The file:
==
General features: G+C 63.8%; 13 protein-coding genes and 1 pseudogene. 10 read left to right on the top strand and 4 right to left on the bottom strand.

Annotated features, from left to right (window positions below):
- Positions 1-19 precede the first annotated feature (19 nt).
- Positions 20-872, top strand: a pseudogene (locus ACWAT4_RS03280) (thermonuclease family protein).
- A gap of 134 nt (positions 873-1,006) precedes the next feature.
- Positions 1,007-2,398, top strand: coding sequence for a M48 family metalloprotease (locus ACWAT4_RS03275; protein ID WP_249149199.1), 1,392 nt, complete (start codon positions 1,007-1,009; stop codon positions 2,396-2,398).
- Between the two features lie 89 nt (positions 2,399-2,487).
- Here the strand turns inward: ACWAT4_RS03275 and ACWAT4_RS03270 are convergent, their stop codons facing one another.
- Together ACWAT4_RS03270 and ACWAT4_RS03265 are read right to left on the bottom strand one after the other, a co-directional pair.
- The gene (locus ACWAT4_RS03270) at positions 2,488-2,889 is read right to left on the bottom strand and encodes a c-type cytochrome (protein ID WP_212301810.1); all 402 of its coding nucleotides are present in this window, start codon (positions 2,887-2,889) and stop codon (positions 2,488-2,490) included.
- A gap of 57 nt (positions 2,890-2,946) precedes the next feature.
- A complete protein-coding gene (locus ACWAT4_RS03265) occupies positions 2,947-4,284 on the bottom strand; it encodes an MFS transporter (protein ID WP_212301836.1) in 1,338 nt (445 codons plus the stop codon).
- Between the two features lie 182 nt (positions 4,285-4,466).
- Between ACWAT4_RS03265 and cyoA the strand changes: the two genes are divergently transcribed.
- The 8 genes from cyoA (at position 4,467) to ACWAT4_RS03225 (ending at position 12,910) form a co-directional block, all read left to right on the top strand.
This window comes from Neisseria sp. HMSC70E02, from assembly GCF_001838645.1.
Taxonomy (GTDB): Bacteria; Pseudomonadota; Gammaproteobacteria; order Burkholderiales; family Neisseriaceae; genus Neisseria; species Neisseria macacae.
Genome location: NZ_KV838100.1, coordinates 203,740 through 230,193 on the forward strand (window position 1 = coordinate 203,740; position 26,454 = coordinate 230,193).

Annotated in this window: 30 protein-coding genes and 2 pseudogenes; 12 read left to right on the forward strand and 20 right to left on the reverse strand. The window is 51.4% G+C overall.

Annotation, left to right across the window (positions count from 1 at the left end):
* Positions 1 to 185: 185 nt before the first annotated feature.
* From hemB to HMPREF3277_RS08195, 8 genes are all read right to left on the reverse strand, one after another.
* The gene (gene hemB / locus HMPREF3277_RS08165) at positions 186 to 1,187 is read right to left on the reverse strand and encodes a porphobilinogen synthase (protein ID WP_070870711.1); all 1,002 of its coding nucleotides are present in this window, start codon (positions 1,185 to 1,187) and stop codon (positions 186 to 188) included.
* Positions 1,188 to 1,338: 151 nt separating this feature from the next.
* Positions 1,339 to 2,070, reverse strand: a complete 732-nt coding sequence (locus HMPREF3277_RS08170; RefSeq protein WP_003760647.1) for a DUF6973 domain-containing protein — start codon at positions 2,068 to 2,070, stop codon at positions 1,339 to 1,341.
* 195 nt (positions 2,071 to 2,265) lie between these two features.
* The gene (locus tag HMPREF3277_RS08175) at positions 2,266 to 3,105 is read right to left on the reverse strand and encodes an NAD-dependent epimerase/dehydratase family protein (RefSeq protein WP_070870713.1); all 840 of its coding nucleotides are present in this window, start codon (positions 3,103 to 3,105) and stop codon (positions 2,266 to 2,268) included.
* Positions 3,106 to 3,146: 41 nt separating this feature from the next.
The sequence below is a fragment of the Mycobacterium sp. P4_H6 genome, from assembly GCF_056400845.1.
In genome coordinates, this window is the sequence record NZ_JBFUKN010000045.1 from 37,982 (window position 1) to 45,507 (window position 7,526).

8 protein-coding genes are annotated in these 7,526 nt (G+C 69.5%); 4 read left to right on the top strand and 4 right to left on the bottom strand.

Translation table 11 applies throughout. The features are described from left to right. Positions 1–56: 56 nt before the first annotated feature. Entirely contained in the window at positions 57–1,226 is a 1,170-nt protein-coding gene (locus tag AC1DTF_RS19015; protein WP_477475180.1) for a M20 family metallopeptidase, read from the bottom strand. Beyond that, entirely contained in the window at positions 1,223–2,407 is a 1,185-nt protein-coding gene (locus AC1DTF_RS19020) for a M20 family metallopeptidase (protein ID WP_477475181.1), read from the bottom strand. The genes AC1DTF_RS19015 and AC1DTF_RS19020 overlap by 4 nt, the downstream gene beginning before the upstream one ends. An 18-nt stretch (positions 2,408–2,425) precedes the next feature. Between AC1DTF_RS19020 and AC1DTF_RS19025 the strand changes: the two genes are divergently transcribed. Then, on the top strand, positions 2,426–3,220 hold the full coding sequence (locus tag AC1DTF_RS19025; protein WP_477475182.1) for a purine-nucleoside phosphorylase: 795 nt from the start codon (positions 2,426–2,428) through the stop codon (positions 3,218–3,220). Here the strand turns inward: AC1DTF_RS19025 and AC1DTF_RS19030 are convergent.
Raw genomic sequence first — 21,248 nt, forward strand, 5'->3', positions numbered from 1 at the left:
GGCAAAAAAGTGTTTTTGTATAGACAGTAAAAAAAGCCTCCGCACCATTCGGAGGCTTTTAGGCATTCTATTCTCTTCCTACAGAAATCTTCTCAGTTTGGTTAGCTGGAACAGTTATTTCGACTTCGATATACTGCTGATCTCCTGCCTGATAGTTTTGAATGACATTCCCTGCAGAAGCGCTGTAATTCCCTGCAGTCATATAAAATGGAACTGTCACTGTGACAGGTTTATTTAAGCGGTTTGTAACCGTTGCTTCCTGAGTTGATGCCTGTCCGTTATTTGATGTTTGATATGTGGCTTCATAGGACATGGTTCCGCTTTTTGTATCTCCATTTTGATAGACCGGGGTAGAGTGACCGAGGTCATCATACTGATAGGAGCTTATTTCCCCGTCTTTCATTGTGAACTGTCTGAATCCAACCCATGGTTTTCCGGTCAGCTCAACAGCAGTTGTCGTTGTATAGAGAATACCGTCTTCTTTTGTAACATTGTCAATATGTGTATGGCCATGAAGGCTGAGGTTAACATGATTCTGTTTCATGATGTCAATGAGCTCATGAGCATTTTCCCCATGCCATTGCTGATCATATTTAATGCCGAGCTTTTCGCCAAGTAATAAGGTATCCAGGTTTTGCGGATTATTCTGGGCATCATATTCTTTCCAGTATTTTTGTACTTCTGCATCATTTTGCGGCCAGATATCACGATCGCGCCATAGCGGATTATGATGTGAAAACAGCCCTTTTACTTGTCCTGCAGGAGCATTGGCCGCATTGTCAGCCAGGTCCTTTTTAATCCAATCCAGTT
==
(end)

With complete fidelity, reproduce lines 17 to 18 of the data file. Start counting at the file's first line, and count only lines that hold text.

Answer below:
Taxonomy (GTDB): Bacteria; Pseudomonadota; Gammaproteobacteria; order Burkholderiales; family Neisseriaceae; genus Neisseria; species Neisseria macacae.
Genome location: NZ_KV838100.1, coordinates 203,740 through 230,193 on the forward strand (window position 1 = coordinate 203,740; position 26,454 = coordinate 230,193).